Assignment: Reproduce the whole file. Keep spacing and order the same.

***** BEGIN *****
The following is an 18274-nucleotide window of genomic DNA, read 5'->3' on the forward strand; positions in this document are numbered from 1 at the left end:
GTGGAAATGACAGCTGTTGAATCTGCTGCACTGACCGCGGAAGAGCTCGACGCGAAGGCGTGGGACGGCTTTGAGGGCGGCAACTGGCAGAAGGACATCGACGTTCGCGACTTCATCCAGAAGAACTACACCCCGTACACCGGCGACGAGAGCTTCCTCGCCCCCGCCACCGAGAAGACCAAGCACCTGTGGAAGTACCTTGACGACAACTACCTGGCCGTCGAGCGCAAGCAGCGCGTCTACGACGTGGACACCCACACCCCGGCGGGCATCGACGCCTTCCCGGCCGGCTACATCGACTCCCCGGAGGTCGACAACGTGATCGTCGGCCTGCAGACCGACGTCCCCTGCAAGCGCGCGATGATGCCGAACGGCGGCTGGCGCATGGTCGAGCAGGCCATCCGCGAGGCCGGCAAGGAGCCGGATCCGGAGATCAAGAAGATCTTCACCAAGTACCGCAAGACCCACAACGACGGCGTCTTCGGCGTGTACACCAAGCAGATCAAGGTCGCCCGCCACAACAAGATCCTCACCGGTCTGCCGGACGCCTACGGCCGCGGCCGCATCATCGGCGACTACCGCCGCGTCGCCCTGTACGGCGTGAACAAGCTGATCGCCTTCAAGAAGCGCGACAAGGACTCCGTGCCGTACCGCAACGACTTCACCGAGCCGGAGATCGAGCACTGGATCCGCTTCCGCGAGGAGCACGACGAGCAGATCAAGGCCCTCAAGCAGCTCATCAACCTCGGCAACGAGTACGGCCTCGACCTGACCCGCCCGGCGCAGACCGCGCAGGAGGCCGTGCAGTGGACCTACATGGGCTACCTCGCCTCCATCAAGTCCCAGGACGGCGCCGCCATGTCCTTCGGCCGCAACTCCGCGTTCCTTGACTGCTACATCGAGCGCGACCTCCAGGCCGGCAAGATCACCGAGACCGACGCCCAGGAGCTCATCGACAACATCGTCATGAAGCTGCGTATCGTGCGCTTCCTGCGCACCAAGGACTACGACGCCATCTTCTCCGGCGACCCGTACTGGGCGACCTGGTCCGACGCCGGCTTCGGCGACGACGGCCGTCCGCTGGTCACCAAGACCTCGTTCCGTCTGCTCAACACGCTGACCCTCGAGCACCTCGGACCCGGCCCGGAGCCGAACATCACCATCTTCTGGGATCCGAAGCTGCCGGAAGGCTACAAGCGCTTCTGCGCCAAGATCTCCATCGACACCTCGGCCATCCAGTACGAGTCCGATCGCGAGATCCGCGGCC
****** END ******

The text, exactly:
The following is an 18274-nucleotide window of genomic DNA, read 5'->3' on the forward strand; positions in this document are numbered from 1 at the left end:
GTGGAAATGACAGCTGTTGAATCTGCTGCACTGACCGCGGAAGAGCTCGACGCGAAGGCGTGGGACGGCTTTGAGGGCGGCAACTGGCAGAAGGACATCGACGTTCGCGACTTCATCCAGAAGAACTACACCCCGTACACCGGCGACGAGAGCTTCCTCGCCCCCGCCACCGAGAAGACCAAGCACCTGTGGAAGTACCTTGACGACAACTACCTGGCCGTCGAGCGCAAGCAGCGCGTCTACGACGTGGACACCCACACCCCGGCGGGCATCGACGCCTTCCCGGCCGGCTACATCGACTCCCCGGAGGTCGACAACGTGATCGTCGGCCTGCAGACCGACGTCCCCTGCAAGCGCGCGATGATGCCGAACGGCGGCTGGCGCATGGTCGAGCAGGCCATCCGCGAGGCCGGCAAGGAGCCGGATCCGGAGATCAAGAAGATCTTCACCAAGTACCGCAAGACCCACAACGACGGCGTCTTCGGCGTGTACACCAAGCAGATCAAGGTCGCCCGCCACAACAAGATCCTCACCGGTCTGCCGGACGCCTACGGCCGCGGCCGCATCATCGGCGACTACCGCCGCGTCGCCCTGTACGGCGTGAACAAGCTGATCGCCTTCAAGAAGCGCGACAAGGACTCCGTGCCGTACCGCAACGACTTCACCGAGCCGGAGATCGAGCACTGGATCCGCTTCCGCGAGGAGCACGACGAGCAGATCAAGGCCCTCAAGCAGCTCATCAACCTCGGCAACGAGTACGGCCTCGACCTGACCCGCCCGGCGCAGACCGCGCAGGAGGCCGTGCAGTGGACCTACATGGGCTACCTCGCCTCCATCAAGTCCCAGGACGGCGCCGCCATGTCCTTCGGCCGCAACTCCGCGTTCCTTGACTGCTACATCGAGCGCGACCTCCAGGCCGGCAAGATCACCGAGACCGACGCCCAGGAGCTCATCGACAACATCGTCATGAAGCTGCGTATCGTGCGCTTCCTGCGCACCAAGGACTACGACGCCATCTTCTCCGGCGACCCGTACTGGGCGACCTGGTCCGACGCCGGCTTCGGCGACGACGGCCGTCCGCTGGTCACCAAGACCTCGTTCCGTCTGCTCAACACGCTGACCCTCGAGCACCTCGGACCCGGCCCGGAGCCGAACATCACCATCTTCTGGGATCCGAAGCTGCCGGAAGGCTACAAGCGCTTCTGCGCCAAGATCTCCATCGACACCTCGGCCATCCAGTACGAGTCCGATCGCGAGATCCGCGGCC